The Science Of Vegetables: You May Be Cooking The Wrong Way
Mar 16, 2016 04:20 AM EDT | By Anita Valensia
Cooking methods are no longer a preference as one of them may be better than the others in terms of preserving nutrients and antioxidant level. A study published by Institute of Food Technologists (IFT) found that cooking with no oil, steaming and microwaving maintain the highest nutrient levels. If you think cauliflower is best when boiled, you may be cooking the wrong way!
Vegetables contain pectin - a cell wall that breaks down with heat. Thus, when you're cooking leafy greens, pectin releases cell bonds - causing the veggies to soften. This breakdown process also causes vitamins to 'evaporate' soon, especially when boiled.
Cooking method matters, whether you steam, microwave, fry or boil. Other factors such as the type of vegetables, the time and temperature make a big difference on how many nutrients you obtain. A study in the University of Murcia experimented with various methods of cooking that might have an impact on the antioxidant levels. There are 6 cooking methods tested, which are, pressure cooking, boiling, frying, griddling, and microwaving.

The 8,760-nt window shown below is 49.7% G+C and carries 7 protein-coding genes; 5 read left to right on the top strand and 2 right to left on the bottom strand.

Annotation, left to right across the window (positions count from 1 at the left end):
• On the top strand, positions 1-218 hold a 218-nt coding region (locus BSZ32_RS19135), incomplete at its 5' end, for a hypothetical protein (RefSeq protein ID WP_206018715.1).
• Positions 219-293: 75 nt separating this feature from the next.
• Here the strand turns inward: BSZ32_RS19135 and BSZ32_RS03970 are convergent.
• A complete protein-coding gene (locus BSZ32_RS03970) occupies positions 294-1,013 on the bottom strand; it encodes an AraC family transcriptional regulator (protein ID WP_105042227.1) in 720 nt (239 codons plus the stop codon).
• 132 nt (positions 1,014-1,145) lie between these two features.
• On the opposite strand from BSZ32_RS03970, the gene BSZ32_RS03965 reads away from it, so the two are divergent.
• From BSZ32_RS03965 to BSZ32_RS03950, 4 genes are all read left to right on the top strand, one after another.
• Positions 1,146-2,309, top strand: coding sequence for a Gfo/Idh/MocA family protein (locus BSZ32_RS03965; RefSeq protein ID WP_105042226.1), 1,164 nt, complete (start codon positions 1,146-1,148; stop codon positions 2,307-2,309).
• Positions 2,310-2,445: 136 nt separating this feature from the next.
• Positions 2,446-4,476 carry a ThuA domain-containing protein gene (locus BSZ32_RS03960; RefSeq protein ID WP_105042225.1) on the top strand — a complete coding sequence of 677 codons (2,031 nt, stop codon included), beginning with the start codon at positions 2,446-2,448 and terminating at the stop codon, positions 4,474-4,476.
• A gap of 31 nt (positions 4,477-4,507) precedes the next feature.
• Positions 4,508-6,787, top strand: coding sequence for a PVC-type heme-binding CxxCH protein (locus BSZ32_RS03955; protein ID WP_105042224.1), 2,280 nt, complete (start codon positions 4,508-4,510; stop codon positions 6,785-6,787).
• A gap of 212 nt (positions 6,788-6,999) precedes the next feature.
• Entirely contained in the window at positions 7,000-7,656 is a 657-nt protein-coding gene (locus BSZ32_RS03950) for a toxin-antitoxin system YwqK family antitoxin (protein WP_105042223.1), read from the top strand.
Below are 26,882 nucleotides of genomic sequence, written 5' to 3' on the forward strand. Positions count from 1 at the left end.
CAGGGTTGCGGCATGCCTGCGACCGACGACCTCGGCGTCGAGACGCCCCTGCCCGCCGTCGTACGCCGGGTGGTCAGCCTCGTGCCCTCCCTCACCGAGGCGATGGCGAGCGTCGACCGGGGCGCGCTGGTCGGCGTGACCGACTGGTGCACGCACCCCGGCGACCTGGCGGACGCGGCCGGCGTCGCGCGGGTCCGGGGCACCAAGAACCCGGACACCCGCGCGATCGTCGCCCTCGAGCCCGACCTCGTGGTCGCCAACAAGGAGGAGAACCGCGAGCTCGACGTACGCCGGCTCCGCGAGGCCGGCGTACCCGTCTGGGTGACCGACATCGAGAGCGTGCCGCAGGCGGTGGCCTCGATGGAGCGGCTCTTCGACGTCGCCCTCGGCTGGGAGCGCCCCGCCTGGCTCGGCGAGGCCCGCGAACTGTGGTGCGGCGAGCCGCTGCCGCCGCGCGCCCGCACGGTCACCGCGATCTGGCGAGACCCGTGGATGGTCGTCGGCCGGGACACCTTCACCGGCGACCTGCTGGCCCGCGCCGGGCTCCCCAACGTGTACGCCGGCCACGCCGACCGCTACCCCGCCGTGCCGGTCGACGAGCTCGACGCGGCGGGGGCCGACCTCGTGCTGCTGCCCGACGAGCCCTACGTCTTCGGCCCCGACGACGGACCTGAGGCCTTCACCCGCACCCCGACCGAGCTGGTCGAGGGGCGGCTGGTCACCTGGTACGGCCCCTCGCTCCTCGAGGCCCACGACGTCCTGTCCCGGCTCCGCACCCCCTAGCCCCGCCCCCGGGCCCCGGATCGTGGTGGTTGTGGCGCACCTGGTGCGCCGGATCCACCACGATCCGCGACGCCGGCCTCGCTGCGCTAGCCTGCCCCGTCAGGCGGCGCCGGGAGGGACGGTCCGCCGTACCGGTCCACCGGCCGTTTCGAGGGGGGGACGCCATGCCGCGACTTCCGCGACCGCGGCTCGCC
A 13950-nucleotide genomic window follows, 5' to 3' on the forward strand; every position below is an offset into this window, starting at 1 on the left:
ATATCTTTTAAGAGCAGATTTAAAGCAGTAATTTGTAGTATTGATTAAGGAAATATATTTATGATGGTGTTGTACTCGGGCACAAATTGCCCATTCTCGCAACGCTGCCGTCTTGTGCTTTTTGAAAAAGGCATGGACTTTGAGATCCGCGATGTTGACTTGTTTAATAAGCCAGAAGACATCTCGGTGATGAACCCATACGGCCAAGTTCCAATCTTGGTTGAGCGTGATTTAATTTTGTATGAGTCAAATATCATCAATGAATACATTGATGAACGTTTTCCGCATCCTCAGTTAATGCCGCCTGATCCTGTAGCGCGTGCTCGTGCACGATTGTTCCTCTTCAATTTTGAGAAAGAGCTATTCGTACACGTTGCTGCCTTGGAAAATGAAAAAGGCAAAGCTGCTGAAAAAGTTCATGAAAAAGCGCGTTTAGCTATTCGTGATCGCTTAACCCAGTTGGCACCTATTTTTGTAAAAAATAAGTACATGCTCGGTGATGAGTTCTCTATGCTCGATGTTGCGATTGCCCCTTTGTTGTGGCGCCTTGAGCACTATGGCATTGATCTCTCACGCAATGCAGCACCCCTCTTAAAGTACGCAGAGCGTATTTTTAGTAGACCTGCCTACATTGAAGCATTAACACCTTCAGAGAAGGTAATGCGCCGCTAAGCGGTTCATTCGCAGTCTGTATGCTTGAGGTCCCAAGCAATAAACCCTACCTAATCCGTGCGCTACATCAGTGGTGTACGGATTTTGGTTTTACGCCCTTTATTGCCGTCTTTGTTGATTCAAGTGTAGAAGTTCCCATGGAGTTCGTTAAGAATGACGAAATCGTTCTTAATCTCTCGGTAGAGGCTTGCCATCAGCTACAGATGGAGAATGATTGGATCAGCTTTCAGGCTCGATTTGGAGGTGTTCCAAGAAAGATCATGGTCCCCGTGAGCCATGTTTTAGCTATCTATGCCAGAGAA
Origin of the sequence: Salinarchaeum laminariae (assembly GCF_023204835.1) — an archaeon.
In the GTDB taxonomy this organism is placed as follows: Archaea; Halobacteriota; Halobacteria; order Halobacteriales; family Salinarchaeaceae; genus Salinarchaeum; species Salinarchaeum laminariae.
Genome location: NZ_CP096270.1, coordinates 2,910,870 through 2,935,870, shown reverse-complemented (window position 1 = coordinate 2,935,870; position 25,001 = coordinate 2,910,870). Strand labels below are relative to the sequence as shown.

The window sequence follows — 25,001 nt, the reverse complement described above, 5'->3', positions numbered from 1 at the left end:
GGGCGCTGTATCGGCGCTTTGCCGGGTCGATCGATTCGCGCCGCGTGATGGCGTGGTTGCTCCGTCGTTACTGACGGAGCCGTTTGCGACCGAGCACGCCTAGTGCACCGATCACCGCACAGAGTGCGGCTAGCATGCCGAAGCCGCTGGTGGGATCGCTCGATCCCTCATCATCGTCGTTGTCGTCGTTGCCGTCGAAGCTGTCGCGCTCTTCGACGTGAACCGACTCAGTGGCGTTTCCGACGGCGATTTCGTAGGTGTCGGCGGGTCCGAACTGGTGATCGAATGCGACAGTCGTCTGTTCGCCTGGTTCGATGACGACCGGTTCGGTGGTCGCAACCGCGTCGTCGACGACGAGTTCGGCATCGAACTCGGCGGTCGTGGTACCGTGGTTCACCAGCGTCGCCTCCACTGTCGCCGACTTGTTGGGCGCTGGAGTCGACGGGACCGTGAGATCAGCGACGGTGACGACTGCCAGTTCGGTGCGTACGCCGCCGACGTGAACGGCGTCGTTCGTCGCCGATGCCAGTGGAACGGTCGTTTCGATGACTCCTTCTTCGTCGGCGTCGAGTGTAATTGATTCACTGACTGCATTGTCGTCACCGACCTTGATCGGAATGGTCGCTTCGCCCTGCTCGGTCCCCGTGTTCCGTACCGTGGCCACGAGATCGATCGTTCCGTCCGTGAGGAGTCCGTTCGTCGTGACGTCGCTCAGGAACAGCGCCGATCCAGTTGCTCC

The research found that cauliflower lost its antioxidant when boiled or microwaved. It goes the same with boiled peas and zucchini. Whereas beets, green beans, and garlic still conserve the nutrients after any cooking method. Celery, tomatoes and carrots were said to increase the antioxidant levels after they're cooked.
The journal report showed that frying is the worst when it comes to conserving nutrients. The high heat is responsible for the loss of antioxidant property in vegetables. The next one would be boiling because the nutrient loss may be up to 50 percent or less. Steaming is the best way to avoid the antioxidant loss and it is much similar to microwaving.
Rui Hai Liu, food science professor at the Cornell University told the Washington Post that some foods produce a high level of nutrients when cooked because they become more absorbable by our body. Some of those vegetables are:
Tomatoes when fried or baked, can release lycopene - a property that lowers down cancer risk.
The greens contain oxalic acid that actually block the calcium and iron absorption but it breaks down when cooked at high temperature. This means cooking reduces the oxalate that enables our body absorbs the nutrients better.
Carrots conserve the highest nutrient when boiled before slicing. Food Chemistry reported that boiling boosts carotenoid up to 14% and frying boosts it up to 13 percent.
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